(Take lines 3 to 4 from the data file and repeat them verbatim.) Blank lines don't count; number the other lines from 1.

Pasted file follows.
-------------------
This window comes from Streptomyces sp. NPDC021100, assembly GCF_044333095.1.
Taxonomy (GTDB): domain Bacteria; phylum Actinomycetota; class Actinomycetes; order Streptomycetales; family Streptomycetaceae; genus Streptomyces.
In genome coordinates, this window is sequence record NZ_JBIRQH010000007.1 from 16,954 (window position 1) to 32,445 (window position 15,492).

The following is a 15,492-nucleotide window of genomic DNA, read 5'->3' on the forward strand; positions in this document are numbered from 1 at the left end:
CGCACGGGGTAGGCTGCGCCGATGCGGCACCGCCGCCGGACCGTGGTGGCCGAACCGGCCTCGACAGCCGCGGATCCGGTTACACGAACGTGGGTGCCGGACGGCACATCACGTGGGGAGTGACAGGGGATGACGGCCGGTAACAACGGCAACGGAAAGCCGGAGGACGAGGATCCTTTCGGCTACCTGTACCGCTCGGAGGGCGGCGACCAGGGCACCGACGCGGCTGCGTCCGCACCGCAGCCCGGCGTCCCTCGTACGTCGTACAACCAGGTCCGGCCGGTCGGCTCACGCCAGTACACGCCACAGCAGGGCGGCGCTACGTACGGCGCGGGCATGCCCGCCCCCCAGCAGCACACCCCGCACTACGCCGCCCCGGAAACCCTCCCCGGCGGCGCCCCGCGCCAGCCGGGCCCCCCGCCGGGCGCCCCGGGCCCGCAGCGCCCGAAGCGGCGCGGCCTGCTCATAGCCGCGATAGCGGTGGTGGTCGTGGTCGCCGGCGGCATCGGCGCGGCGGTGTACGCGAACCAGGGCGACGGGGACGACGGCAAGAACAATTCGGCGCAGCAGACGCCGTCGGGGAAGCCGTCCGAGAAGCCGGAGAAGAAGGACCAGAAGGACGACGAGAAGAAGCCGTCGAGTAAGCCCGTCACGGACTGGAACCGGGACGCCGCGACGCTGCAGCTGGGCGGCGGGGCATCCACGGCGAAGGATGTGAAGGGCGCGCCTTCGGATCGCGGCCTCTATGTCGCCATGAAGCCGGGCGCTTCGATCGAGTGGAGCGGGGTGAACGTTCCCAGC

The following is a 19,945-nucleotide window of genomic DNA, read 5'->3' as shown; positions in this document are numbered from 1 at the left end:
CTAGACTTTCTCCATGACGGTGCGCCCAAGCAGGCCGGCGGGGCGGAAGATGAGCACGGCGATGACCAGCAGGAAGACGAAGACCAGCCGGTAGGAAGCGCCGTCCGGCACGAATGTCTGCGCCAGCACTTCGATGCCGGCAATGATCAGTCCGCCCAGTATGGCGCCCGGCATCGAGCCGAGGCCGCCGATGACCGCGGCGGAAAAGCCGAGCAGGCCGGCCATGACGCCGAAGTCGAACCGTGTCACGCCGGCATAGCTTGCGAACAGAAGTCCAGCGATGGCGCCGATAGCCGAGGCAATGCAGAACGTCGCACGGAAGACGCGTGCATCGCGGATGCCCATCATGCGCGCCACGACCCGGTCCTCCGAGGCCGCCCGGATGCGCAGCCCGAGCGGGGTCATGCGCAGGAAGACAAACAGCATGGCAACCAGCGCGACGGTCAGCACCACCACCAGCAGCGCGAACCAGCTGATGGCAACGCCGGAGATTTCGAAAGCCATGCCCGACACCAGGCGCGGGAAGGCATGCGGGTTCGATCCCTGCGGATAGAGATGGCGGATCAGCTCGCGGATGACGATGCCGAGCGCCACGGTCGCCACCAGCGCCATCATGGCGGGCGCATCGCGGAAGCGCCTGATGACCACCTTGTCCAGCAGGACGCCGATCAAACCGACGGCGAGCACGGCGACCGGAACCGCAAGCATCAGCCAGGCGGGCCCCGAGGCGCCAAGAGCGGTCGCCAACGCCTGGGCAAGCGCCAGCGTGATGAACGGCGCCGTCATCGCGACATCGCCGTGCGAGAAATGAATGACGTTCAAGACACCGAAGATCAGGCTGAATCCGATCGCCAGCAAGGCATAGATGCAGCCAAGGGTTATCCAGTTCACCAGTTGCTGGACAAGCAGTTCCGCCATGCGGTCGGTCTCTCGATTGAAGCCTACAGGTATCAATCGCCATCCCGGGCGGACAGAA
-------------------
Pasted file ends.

In genome coordinates, this window is sequence record NZ_JBIRQH010000007.1 from 16,954 (window position 1) to 32,445 (window position 15,492).

The following is a 15,492-nucleotide window of genomic DNA, read 5'->3' on the forward strand; positions in this document are numbered from 1 at the left end: